After the launch in 2014 of a Z97 chipset that will not change much compared to the Z87, beyond compatibility with an ephemeral Broadwell, the launch of the Skylake platform in 2015 has been accompanied by major changes next chipset with the Z170. And this is - this time - not as a matter of nomenclature.
The most fundamental change concerns the interconnection between the processor and the chipset. To recap, Intel uses a x4 PCI Express link to connect the two components, but renames behind the marketing name DMI. Since 2011, the DMI bus is version 2.0, indicating that it is actually four lines PCI Express 2.0 bandwidth limiting to 2 GB / s in each direction. With the Intel Z170 finally passes the DMI PCI Express 3.0 lines, doubling de facto bandwidth to 4 GB / s in each direction.
The Z170 also extends the concept of flexibility introduced with the Z87. Remember, the idea is to allow the use of I / O lines to the internal chipset to link the choice of SATA ports, USB 3.0 or PCI Express lanes to connect third-party chips. These internal ports were equivalent to PCI Express 2.0 lanes on the Z87, here we go with 3.0 lines, and their number from 18 to 26 in total.
In practice it has obvious limitations. For example the first six ports will only be used to manage USB 3.0 ports. 20 PCI Express lanes are relatively flexible and are groupable if desired in groups of 4 where they can be used to configure SATA Express ports for example. In absolute terms it still remains limited to a maximum of six SATA ports managed by the chipset natively, and now native 10 USB 3.0 ports (six against previously). All additional lines however possible to interconnect more additional chips which will allow manufacturers to stand out from each other. The fact that these ports are in the 3.0 format also doubles the bandwidth, 1GB each way now for chips interconnected x1 (the classical case).
Back to the tensions of regulations by the motherboard
This may be one of the most surprising changes Skylake platform: after joining the regulation of tensions directly in Haswell, Intel decided to remove it again in Skylake. In practice, where the motherboard not provided two tension socket to simplify designs, we are four now.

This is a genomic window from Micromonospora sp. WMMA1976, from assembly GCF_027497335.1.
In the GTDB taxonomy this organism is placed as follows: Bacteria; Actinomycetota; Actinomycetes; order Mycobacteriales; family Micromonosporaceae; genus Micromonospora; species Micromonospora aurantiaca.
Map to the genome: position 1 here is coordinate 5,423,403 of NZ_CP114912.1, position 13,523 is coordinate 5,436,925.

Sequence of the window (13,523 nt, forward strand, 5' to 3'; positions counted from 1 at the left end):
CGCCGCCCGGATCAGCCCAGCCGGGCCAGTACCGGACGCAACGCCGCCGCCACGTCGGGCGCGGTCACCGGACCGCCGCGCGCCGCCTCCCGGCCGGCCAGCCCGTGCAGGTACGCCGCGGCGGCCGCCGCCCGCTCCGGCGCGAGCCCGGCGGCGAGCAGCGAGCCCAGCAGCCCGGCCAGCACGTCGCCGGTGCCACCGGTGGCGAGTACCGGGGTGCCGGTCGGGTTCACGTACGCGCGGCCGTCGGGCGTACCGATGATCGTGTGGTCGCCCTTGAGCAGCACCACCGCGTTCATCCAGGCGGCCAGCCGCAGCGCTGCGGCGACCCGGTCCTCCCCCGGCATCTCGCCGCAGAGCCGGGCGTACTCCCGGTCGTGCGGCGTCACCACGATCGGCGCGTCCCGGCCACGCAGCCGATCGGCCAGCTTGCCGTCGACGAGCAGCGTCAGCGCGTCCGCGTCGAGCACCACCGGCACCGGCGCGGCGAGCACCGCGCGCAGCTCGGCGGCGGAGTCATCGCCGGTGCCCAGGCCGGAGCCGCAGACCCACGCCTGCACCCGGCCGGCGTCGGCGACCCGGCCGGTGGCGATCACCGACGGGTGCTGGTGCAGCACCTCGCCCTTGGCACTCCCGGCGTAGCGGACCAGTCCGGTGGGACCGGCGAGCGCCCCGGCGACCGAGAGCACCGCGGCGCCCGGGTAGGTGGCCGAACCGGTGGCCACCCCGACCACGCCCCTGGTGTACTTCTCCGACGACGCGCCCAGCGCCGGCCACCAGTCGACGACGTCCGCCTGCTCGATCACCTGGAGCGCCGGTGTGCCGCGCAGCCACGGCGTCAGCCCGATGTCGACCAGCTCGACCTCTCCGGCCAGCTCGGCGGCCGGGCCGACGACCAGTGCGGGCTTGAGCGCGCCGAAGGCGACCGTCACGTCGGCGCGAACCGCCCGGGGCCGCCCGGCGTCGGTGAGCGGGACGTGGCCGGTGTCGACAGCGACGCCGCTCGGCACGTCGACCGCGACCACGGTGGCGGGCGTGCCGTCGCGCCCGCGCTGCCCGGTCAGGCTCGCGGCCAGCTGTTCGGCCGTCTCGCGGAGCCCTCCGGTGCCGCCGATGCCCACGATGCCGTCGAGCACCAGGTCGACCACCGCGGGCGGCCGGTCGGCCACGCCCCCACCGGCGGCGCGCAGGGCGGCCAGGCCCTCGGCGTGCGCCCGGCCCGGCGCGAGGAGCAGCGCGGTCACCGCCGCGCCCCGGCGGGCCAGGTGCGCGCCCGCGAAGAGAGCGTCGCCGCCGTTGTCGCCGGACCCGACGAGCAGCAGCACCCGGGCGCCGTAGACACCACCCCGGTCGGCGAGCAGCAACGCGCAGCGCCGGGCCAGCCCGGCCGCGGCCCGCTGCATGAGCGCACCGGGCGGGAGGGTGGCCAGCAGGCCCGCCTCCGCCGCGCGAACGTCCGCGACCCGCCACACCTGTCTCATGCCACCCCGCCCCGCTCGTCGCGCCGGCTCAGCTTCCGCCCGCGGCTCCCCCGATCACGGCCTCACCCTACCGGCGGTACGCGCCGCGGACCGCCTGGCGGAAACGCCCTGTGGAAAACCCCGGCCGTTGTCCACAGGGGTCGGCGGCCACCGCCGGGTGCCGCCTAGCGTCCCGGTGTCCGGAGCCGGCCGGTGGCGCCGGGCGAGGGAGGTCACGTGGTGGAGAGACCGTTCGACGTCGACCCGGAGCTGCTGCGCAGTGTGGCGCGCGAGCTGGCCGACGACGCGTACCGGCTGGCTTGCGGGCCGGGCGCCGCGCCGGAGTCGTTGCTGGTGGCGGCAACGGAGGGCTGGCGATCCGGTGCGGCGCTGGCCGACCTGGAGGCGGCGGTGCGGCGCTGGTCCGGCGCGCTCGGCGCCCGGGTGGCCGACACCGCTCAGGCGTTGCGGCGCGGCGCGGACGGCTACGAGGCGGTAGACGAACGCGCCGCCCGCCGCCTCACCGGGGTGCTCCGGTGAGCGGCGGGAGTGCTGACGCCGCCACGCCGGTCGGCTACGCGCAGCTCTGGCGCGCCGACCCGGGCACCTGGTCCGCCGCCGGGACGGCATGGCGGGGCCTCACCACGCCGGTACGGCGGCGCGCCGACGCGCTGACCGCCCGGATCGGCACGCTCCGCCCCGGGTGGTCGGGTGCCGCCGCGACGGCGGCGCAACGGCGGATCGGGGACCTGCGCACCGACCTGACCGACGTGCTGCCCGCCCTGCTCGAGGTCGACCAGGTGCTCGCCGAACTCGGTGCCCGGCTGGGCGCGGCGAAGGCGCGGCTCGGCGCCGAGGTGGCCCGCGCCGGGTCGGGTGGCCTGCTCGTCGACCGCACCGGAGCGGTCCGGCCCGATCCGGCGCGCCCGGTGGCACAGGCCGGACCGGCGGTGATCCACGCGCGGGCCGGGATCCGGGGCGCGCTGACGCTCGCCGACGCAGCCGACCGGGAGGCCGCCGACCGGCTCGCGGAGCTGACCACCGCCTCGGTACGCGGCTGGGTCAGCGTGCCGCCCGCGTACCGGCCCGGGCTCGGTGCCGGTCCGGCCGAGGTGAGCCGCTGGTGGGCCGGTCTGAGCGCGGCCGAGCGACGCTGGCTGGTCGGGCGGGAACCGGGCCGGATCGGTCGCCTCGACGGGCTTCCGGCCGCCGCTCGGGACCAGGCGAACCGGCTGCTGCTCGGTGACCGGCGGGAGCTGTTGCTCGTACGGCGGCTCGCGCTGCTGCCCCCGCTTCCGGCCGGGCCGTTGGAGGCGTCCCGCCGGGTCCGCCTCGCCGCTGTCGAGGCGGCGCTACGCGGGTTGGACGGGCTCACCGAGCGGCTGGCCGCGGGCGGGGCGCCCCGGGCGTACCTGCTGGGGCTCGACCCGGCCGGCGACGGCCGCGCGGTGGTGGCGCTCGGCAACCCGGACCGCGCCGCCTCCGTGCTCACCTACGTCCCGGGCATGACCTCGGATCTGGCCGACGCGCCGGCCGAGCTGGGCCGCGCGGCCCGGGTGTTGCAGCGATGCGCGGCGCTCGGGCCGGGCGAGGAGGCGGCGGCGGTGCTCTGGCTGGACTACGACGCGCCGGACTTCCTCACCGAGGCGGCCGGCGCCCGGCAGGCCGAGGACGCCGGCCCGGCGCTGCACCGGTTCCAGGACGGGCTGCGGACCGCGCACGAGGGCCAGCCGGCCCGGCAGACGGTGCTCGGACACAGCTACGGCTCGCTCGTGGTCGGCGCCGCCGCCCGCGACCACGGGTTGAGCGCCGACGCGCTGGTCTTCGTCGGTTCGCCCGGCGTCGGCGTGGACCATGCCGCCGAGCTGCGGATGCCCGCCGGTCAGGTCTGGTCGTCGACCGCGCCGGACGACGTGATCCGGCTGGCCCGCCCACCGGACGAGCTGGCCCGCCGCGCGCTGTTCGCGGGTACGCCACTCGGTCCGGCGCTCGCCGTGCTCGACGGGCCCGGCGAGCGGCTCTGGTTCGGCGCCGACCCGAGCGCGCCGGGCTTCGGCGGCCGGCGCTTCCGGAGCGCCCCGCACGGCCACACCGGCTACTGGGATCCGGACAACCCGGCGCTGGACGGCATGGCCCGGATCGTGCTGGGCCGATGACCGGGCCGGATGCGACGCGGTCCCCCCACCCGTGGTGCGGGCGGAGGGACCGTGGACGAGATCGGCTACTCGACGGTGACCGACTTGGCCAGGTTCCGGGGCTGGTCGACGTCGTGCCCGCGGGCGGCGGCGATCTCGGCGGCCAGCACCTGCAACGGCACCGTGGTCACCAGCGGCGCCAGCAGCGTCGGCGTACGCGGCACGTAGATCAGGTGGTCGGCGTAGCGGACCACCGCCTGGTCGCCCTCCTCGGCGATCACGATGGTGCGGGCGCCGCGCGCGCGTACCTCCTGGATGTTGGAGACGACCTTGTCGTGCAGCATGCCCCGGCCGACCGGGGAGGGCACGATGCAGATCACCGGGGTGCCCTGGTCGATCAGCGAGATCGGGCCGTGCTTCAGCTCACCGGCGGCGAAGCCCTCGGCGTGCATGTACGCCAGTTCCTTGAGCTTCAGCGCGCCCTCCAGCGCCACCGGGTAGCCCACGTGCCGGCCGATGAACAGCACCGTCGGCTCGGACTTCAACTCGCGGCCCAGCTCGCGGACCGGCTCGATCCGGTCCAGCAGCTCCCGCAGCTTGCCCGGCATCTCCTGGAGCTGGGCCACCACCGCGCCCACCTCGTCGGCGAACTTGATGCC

Thus, the motherboard provides a specific diet plan for the CPU cores and the L3 cache (Vcore, which will be derived to power the chip ring bus), a plan for the graphics cores Vgt, a plan for the memory controller (VDDR) and VSA for "chipset" part (System Agent, which includes the management of PCI Express and DMI bus between other).
with the advent of the integrated regulation, the impact of the motherboard on overclocking was largely leveled. We'll see if, logically, things have changed and overclocking becomes a point of difference for motherboard manufacturers. However, remember that this change will evolve in the future as in the last IDF, Intel confirmed that the reason for the return to external regulators was linked only to models with TDP is 4.5W. At this power level, integrated regulators were against-productive and increased consumption, Intel engineers even indicating it would be preferable in the future to use external control for these models and an internal control for other .
the most visible change for users is of course the arrival of a new type of memory DDR4. This is not exactly a first since the high-end platform Haswell-E had already passed the DDR4 in August 2014 .
Skylake thus marks the arrival to the consumer version and this is the type of memory that is privileged the motherboard manufacturers, Intel is likely pushing behind them that do offer DDR3 as on some models, usually entry.
Five models midrange
For this first comparative Z170 motherboards, we focused on what we call the middle range, a criterion which is defined by both the price (around 150-170 euros) and especially by a technical feature: the management of at-least two PCI Express ports by the processor, to allow for example for those who wish to support multi GPU SLI and Crossfire, or more generally two 8x PCI Express cards (a graphics card and a . PCI Express SSD for example)
Six cards therefore meet these criteria:
ASRock Extreme4 Z170
MSI Z170A Krait Gaming
MSI Z170A SLI Plus